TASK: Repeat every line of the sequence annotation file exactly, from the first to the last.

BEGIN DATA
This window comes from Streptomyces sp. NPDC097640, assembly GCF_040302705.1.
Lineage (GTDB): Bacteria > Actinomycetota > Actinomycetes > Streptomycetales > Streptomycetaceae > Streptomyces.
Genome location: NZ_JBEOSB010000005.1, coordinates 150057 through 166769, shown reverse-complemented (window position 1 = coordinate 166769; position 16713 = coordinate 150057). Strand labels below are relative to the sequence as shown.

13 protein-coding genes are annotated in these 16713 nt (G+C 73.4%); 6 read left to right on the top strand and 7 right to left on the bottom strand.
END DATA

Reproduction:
This window comes from Streptomyces sp. NPDC097640, assembly GCF_040302705.1.
Lineage (GTDB): Bacteria > Actinomycetota > Actinomycetes > Streptomycetales > Streptomycetaceae > Streptomyces.
Genome location: NZ_JBEOSB010000005.1, coordinates 150057 through 166769, shown reverse-complemented (window position 1 = coordinate 166769; position 16713 = coordinate 150057). Strand labels below are relative to the sequence as shown.

13 protein-coding genes are annotated in these 16713 nt (G+C 73.4%); 6 read left to right on the top strand and 7 right to left on the bottom strand.